Trump Should Be Worried About Republican Loyalty Now
Since Donald Trump was sworn in on Jan. 20, I've heard a deafening silence from most Republicans in Congress, the ones who supposedly function as a check and balance on the president's power. Despite widespread conflict of interest concerns about Trump's refusal to divest from his businesses, House Republicans haven't seen anything about that as worthy of concern. Representative Jason Chaffetz, chairman of the House Oversight Committee, told angry constituents, questioning why the Utah congressman wasn't interested in looking into the issue, that "the president, under the law, is exempt from conflict of interest laws."
Until recently, this hands-off approach appeared to be the the view of many Republican leaders on concerns regarding the Trump administration. When news broke about reported contact between the Trump campaign and Russian intelligence officers or revealed that Michael Flynn, the president's initial national security adviser, had misled the vice president about his contacts with the Russian Ambassador discussing Russian sanctions, Speaker of the House Paul Ryan told reporters that he didn't think there was need for an investigation.
However, something changed after the Washington Post reported Wednesday night that Attorney General Jeff Sessions had conversations with the Russian ambassador to the United States during the campaign and had failed to disclose this information when under oath during his confirmation hearing.
While they didn't go as far as many Democrats' calls for Sessions to resign, some top Republicans were swift in coming out in favor of Sessions' recusal from any ongoing investigation into Russian hacking or the Trump campaign's connections to it — and Sessions followed through and recused himself Thursday afternoon.
AG Sessions should clarify his testimony and recuse himself— Jason Chaffetz (@jasoninthehouse) March 2, 2017
The Attorney General's recusal doesn't massively impact investigations in and of itself, nor do the revelations of his contact with the Russian ambassador prove his or the president's guilt. But the change in outlook from Republicans is important, and it makes this an important moment for the Trump administration.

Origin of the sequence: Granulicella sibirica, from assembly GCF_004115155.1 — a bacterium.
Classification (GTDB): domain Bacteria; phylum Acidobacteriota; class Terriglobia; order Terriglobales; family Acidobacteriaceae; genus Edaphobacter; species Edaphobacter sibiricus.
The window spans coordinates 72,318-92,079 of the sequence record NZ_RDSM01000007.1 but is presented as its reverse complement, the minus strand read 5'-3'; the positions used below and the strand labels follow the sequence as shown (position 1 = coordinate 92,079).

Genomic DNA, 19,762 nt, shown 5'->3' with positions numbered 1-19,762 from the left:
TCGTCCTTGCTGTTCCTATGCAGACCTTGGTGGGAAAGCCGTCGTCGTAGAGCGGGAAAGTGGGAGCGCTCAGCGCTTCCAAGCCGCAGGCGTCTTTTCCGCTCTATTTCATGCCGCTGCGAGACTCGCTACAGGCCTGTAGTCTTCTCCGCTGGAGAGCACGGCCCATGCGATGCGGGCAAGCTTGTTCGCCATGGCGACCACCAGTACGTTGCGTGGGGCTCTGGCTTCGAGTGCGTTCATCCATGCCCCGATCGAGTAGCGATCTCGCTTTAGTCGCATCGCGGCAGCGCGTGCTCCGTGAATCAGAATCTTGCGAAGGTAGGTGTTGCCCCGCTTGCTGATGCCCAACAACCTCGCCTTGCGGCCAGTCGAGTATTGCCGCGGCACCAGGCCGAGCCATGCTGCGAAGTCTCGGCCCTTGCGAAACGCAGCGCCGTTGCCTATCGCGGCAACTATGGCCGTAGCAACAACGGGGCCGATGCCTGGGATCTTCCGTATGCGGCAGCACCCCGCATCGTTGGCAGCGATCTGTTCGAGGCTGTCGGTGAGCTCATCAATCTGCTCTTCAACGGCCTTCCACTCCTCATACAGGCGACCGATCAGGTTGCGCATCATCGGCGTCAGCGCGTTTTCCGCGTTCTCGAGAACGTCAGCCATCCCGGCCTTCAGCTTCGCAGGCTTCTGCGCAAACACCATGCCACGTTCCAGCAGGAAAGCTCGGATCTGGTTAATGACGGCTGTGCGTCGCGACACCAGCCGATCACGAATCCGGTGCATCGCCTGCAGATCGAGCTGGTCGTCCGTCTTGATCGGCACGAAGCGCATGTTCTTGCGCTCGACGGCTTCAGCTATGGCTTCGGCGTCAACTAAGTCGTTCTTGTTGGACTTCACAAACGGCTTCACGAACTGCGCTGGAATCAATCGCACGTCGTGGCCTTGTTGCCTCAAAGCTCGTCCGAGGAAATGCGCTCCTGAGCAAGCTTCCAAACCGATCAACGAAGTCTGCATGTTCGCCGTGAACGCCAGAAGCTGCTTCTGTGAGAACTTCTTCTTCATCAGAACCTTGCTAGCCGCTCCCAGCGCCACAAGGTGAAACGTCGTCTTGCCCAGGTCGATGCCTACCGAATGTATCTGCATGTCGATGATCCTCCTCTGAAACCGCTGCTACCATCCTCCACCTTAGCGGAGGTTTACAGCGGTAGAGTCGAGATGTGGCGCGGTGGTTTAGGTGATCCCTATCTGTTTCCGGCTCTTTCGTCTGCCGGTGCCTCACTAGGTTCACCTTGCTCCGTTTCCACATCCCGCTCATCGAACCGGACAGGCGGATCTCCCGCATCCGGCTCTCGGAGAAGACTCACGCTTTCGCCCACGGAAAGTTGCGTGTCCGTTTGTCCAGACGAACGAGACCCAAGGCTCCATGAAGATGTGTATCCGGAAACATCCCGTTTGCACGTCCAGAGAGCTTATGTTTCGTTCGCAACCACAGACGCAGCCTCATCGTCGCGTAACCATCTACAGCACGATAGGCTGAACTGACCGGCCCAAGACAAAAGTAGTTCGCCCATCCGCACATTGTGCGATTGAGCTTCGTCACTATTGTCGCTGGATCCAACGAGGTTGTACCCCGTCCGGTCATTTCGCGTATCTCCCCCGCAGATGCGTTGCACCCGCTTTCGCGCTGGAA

When Trump entered office, Republicans in Congress, including the many who were opposed to Trump's candidacy, seemed ready to stand by the president, even with many of his excesses flouting conservative orthodoxy, political norms, and social niceties. Yes, there were significant exceptions at different moments, especially from Sens. John McCain and Lindsey Graham, and they are worth remembering.
Moreover, there are many reasons Republicans in Congress are not eager to acknowledge or pursue concerns related to the Trump administration. After all, Trump is still very popular among Republican voters that members of Congress depend on for reelection (in fact, according to a poll from the Pew Research Center, he is more popular than Congressional Republicans). Moreover, Republicans in Congress have longstanding legislative priorities they depend on a Republican president for, so they need Trump's support. Perhaps most significantly, party loyalty is still a powerful force in how Washington, D.C. works.
But after the response to Sessions, we know see that such party loyalty is no longer absolute. Republicans have before been willing to break with the Trump administration on Russia, but in this case, they're not simply breaking on policy. They're breaking with the administration on the very ability of the administration to do its job, and in the process allowing a scandalous story to potentially get bigger. I believe the ties of party loyalty are beginning to fray.